The biggest measure of profit used by analysts is free cash flow. A firm that has negative free cash flow indicates that the company is not profitable, while a positive free cash flow is usually a green flag for investors.

This statement excludes the non-cash expenses of the income statement while including spending on equipment, assets as well as changes in working capital.


Investors often look at free cash flow to assess a company's financial health and its capacity to reward shareholders through dividends or share buybacks. Consistent positive free cash flow can inspire confidence among investors

Bertrand Theaud
Founder, Statrys

Calculating Free Cash Flow

To calculate free cash flow, you will need a measure called “capital expenditures.” Capital expenditure represents the cash spent on purchasing, upgrading, or maintaining physical assets such as property, plant, and equipment, and this metric will be deducted from operating cash flow to give you free cash flow. 

The most straightforward way to calculate free cash flow is through the direct method, which goes as follows:

Free Cash Flow = Operating Cash Flow − Capital Expenditures

The indirect method is a way of calculating free cash flow by adjusting net income for non-cash items and changes in working capital. To calculate free cash flow with the Indirect method, you can use:

Free Cash Flow = Net Income + Non−Cash Expenses (e.g., Depreciation) + Changes in Working Capital − Capital Expenditures

Differences between Operating Cash Flow, Free Cash Flow, and EBITDA

There are certainly differences between the three metrics of operating cash flow, free cash flow, and EBITDA. (Earnings before interest, taxes, depreciation, and amortization), which can be used in cash flow analysis. We’ll cover them below in this table.

  Free Cash Flow (FCF) Operating Cash Flow (OCF)  EBITDA 
Definition The cash generated by a company that is available for distribution to all stakeholders after necessary capital expenditures. The cash generated or used in the core operating activities of a business. A measure of a company's operating performance, indicating its ability to generate operating profits before considering interest, taxes, depreciation, and amortization.
Calculation FCF = Operating Cash Flow - Capital Expenditures OCF = Net Income + Non-cash expenses (e.g., depreciation) + Changes in working capital EBITDA = Revenue - Operating Expenses (excluding interest, taxes, depreciation, and amortization)
Focus Emphasizes cash available for distribution to investors and debt reduction. Focuses on the cash generated from day-to-day operations of the business. Highlights operating profitability by excluding non-operating expenses and non-cash items.
Capital Expenditures Deducts capital expenditures from operating cash flow to arrive at the free cash available. Does not explicitly deduct capital expenditures but includes all operating cash flows. Does not account for capital expenditures or changes in working capital.
Non-Cash Items Includes adjustments for non-cash items such as depreciation and amortization. Includes non-cash items in the calculation, such as depreciation. Excludes non-cash items like depreciation and amortization.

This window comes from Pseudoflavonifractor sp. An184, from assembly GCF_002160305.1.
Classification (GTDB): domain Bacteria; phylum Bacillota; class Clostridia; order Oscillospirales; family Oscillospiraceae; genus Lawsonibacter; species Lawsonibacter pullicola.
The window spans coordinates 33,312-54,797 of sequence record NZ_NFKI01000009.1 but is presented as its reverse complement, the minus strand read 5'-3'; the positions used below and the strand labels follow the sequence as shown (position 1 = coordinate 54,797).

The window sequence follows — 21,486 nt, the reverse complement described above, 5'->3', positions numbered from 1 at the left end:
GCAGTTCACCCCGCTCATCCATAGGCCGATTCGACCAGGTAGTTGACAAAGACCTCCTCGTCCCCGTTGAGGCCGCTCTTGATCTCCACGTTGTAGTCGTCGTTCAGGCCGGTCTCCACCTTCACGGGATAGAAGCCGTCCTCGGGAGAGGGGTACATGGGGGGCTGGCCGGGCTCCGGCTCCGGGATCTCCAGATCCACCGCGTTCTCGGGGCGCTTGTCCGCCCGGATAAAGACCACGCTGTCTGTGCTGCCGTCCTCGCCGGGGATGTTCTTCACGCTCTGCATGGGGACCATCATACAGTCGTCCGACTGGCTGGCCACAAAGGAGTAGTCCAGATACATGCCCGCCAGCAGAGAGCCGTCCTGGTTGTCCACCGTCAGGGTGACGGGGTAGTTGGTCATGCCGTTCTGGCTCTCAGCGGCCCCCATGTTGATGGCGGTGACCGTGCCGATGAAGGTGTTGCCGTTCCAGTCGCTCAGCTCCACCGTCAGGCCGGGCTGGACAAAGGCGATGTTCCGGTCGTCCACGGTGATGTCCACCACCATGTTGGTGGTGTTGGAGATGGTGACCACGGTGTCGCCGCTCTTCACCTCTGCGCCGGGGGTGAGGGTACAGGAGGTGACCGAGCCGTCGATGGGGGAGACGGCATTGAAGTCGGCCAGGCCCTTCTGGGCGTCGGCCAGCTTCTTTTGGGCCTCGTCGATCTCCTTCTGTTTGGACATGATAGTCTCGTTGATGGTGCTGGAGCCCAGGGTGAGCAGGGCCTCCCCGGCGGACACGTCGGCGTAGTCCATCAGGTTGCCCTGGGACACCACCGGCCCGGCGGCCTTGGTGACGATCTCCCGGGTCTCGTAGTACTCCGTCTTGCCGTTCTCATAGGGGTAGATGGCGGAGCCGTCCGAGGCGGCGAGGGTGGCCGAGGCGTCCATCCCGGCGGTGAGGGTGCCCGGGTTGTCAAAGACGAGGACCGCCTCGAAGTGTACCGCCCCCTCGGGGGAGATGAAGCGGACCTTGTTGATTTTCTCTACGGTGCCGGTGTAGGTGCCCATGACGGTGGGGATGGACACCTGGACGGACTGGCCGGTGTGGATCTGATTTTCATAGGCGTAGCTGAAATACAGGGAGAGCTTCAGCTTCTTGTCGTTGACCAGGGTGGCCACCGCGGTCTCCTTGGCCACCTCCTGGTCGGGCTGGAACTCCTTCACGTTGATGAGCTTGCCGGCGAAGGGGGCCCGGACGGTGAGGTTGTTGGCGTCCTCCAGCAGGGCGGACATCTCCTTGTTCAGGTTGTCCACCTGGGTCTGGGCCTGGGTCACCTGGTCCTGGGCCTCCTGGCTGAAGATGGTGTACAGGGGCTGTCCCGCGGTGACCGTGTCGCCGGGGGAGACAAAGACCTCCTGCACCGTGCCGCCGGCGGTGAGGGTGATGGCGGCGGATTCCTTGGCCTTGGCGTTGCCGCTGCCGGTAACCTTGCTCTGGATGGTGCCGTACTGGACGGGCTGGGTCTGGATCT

Purpose Focuses on the company's ability to generate cash for future growth and shareholder returns. Evaluates the cash-generating capability of the core business operations. Provides a snapshot of a company's operating profitability without considering financing and accounting decisions.
Limitations Can be affected by changes in capital expenditure requirements. May not fully reflect the timing of cash receipts and payments. Excludes important elements like interest, taxes, and changes in working capital.

All three metrics measure different aspects of a company’s financial performance. Operating cash flow (OCF) and free cash flow (FCF) are more directly related to cash generation and usage, while EBITDA is an earnings metric that is often used in combination with other measures to assess a company's overall financial health. 

How to Perform Cash Flow Analysis

Here are the steps you need to take to conduct a cash flow analysis:

Step 1. Gather Financial Statements

  • Collect the necessary financial statements, including the Income Statement, Cash Flow Statement, and Balance Sheet. These statements provide essential data for analyzing cash flows.

Step 2. Understand the Cash Flow Statement

  • Review the Cash Flow Statement to understand the three main sections: Operating Activities, Investing Activities, and Financing Activities.
  • Identify how each section contributes to the overall cash flow.

Step 3. Focus on Operating Activities

  • Analyze the Operating Activities section of the Cash Flow Statement. This section provides insights into the company's core business operations and cash generation.
  • Adjust net income for non-cash items, such as depreciation and changes in working capital.

Step 4. Evaluate Changes in Working Capital

  • Examine changes in accounts receivable, accounts payable, and inventory.
  • Positive changes in working capital can consume cash, while negative changes can generate cash.